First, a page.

Voluntourists treated to stories of Moken culture

Claudine and Gill (UK) were among Andaman Discoveries’ first voluntourists in Tung Dap village, each enticed by our March special tour offer. Their two-day homestay allowed them participate in and assess several newly-developed cultural activities (and with her nine years’ of experience managing international development projects, Claudine’s feedback was invaluable!). However, the highlight of the trip was homestay host P’ Noi’s evening tales of the seafaring lives the Moken “sea gypsies” -- who comprise about half the village’s population -- were still living a generation ago.

“Perhaps the most enjoyable and memorable part of our stay was listening to the stories of our homestay host, P' Noi. After we had eaten we would sit on the floor in P' Noi’s beautiful wooden house listening to stories from her Moken childhood. P' Noi spent the majority of her childhood aboard a Kabang -- a traditional wooden boat which the Moken use as a home, fishing boat, and for transportation. The Moken used to spend months at time on the ocean, t raveling around the Andaman Sea in search of the fish which made up the majority of their diet.”

You can read Claudine's complete story on our blog. You can learn more about this village on our website, or contact us for details.

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Kids on Vacation

Family Snapshots from Ban Talae Nok

The Tausend family (pictured) shared a special reflection about their visit with their two children, ages four and eight:

“I will never forget the palm weaving activity. We walked up to this older woman's home. She was weaving palms on her front porch and invited us to join her. I was a bit worried about our four-year-old because I didn't know if this was something he would be able to do. The grandma was so patient and helped him the whole time -- with every step. She didn't speak a word of English, but her smile and nods of approval made our son’s face light up several times. What an incredible gift to us as a family, but especially to our little one!”

The hands-on, educational elements of Andaman Discoveries’ tours are one reason they have become so popular with families, including the two who joined us last month from the Pacific Northwest region of the United States. The Tausends are internationally-recognized photographers and maintain a blog full of interesting stories and exceptional photography where you can read in detail about the first and second day of their family tour.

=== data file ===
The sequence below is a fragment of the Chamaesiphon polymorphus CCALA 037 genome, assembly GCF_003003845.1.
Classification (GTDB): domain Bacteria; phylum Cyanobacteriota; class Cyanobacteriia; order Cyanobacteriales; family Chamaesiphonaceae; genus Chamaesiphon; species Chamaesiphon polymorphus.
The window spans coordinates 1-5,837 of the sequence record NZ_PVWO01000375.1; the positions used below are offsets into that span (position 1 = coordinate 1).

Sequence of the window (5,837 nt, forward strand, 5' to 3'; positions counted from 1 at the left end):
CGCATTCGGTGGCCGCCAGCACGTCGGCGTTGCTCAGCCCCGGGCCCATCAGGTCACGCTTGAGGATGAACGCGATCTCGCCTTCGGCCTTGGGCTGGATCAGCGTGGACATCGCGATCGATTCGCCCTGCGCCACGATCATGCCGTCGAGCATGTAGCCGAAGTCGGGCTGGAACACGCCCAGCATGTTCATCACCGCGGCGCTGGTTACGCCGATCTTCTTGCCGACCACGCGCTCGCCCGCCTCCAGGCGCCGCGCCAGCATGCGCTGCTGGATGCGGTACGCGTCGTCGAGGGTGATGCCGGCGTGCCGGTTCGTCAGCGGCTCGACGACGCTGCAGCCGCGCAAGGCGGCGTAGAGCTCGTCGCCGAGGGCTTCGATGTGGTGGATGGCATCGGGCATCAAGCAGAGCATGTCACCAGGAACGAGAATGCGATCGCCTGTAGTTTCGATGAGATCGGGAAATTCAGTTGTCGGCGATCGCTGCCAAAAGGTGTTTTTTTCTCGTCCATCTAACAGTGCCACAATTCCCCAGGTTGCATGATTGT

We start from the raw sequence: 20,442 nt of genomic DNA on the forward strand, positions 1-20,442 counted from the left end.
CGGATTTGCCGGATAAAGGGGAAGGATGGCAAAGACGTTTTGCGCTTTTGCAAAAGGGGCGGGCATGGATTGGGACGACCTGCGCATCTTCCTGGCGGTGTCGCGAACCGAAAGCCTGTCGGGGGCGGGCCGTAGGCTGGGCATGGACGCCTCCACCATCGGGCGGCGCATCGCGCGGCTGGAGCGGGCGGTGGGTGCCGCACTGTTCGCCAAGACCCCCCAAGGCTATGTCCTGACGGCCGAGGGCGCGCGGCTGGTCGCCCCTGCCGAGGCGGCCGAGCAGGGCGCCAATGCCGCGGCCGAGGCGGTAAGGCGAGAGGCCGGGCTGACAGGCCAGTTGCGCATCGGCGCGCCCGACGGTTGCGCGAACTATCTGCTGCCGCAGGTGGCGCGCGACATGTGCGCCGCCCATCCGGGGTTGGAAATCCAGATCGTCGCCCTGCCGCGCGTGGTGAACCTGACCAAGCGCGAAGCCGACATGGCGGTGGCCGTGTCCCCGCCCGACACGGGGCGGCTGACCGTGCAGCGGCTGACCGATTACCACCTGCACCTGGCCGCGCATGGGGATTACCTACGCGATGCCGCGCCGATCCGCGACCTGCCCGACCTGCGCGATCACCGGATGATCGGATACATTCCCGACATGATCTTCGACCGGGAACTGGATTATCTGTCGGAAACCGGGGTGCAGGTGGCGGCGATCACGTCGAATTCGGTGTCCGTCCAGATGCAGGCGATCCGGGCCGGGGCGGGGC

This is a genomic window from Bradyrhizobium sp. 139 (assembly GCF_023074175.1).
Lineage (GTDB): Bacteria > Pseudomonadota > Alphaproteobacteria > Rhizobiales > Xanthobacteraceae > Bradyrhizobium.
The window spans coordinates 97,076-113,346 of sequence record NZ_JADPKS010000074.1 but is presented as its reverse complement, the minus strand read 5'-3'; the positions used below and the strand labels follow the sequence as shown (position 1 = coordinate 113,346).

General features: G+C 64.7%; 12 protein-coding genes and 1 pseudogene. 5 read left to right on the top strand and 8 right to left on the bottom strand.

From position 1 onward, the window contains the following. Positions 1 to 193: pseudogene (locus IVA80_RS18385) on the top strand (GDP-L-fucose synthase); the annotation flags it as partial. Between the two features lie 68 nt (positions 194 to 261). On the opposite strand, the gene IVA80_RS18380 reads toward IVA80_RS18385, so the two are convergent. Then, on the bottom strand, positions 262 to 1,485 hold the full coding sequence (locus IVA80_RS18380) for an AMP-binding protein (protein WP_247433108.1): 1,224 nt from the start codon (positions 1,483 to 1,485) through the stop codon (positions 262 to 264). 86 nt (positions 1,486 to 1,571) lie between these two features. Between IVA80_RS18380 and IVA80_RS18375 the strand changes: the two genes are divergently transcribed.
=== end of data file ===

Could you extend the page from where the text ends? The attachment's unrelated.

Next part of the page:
The Hoyt family had a very different but equally special moment. Their son celebrated his 13th birthday with community members and a delicious cake provided by Andaman Discoveries, and he won’t likely forget the experience of having “Happy Birthday” sung to him by both his parents and his Thai host family! At the end of their homestay the family said, “The people are very gracious, the food is incredible and the children are as friendly as can be. While here, you won’t be looking at Thailand, you will be in Thailand.”

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Finding “True Thailand”

A Journey to Muang Kluang Village

Two guests participated in community tours in Muang Kluang in March. For Ruth (Ireland), it was one of the highlights of her Thailand holiday. “We all sat and ate some great food. For me this was the most interesting part of the trip because I felt like I was in true Thailand,” she said. In addition, Ruth enjoyed activities including traditional basket weaving, mangrove tree planting, and a scenic nature hike.

The Muang Klaung homestay program will benefit the villagers through revenue generation that will go towards skills development and youth education. You can learn more about this village on our website, or contact us for details.

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Southern Thailand Orphanage

French couple pilot new long-term volunteer opportunity

Jeremy and Audrey (France) wanted to spend time with local people and contribute their talents to a worthwhile cause. They found that opportunity through Andaman Discoveries’ newest long-term volunteering program at a southern Thailand orphanage.

During their nine days at the orphanage, Jeremy and Audrey taught the children fun activities like juggling, and also assisted them with gardening, handicrafts, cooking, drawing, and various construction projects. They discovered that even simple acts like smiling and eating with the children provided companionship and support. “The eldest children are really independent, so most of the time we were with the younger ones. They like drawing, singing and listening to us read story books. The children were always ready and happy to do things with us.”